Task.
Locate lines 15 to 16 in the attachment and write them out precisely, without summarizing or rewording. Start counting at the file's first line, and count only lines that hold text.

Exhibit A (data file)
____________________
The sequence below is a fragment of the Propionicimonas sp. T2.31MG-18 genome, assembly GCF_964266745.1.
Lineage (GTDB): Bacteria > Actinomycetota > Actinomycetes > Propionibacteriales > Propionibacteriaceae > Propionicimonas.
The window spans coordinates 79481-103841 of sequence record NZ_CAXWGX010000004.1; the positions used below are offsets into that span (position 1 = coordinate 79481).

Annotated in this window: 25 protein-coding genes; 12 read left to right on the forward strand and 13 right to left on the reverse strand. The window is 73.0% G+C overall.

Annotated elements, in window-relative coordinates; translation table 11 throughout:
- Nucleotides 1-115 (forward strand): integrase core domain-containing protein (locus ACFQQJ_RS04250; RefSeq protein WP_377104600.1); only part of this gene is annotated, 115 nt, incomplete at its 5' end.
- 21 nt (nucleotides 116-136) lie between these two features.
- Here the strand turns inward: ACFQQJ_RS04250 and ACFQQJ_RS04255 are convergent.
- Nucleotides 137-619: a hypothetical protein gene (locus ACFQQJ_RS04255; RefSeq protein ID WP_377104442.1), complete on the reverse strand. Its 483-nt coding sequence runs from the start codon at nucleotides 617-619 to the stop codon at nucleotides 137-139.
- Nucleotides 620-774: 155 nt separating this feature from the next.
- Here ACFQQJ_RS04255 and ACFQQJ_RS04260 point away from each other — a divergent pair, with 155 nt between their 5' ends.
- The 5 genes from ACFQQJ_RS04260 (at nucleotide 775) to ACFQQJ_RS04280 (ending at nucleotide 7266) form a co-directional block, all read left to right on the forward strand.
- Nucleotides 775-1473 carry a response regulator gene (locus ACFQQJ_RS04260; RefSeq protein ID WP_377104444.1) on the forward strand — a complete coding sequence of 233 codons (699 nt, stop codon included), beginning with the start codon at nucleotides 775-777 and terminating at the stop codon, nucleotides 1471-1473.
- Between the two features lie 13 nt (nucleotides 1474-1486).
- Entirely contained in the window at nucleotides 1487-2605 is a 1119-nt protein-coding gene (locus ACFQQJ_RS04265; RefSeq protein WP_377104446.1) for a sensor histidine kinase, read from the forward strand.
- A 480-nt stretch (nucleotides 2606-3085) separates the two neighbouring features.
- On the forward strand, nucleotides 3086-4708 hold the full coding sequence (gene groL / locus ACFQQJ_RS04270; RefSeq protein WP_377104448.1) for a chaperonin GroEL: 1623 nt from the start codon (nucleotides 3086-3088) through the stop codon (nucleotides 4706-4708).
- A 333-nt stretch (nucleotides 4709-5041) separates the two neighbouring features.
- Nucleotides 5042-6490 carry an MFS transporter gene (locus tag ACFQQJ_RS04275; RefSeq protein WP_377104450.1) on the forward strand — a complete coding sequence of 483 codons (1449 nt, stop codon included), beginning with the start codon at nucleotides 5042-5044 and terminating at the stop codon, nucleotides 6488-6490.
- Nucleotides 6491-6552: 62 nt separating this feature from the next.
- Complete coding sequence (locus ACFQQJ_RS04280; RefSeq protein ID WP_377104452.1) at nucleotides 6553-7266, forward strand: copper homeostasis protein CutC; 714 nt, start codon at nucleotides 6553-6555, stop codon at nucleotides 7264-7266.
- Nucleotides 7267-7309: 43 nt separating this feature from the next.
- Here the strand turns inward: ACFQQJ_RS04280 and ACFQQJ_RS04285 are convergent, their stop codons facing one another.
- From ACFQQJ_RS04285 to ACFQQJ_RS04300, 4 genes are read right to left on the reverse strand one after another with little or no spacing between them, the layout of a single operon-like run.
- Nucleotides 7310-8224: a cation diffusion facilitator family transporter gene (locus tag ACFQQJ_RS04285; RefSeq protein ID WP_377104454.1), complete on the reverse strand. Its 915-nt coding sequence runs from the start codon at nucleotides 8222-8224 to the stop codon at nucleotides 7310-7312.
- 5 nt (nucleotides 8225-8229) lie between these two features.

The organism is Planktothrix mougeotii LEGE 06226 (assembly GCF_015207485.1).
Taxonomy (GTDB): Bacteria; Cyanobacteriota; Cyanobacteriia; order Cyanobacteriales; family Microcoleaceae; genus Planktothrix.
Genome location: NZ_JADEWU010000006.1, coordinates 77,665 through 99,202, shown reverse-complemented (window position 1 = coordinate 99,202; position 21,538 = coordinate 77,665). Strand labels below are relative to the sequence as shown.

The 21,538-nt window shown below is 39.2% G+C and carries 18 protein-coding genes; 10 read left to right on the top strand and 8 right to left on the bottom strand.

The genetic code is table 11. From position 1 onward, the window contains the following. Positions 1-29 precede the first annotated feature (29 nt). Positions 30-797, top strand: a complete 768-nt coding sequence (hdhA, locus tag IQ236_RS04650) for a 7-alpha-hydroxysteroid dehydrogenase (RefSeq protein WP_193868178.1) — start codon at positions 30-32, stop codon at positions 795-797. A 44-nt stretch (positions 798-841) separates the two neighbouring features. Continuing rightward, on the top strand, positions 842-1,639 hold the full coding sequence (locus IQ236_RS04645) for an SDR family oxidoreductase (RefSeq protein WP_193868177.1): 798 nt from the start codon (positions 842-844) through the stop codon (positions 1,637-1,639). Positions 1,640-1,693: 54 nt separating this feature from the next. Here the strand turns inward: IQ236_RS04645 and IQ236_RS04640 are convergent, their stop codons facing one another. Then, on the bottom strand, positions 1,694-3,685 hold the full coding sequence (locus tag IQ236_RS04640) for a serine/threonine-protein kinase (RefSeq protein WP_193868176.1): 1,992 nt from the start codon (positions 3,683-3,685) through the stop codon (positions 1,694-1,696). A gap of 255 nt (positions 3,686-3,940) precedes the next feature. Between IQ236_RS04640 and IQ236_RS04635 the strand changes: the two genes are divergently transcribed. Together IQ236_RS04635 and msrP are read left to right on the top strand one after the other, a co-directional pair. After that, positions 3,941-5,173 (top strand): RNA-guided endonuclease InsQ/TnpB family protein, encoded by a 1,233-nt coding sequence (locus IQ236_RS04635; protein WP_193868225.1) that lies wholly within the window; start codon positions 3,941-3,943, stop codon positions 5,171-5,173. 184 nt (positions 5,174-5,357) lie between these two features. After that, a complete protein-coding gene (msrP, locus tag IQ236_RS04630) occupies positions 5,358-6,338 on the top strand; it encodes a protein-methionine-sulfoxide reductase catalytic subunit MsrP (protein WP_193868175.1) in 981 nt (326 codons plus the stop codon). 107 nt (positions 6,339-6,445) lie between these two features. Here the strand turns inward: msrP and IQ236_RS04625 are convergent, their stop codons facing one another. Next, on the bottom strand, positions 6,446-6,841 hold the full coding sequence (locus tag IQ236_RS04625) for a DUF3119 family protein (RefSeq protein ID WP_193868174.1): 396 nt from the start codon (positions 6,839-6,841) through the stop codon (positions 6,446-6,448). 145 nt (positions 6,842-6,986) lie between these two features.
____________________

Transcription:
- Entirely contained in the window at nucleotides 1487-2605 is a 1119-nt protein-coding gene (locus ACFQQJ_RS04265; RefSeq protein WP_377104446.1) for a sensor histidine kinase, read from the forward strand.
- A 480-nt stretch (nucleotides 2606-3085) separates the two neighbouring features.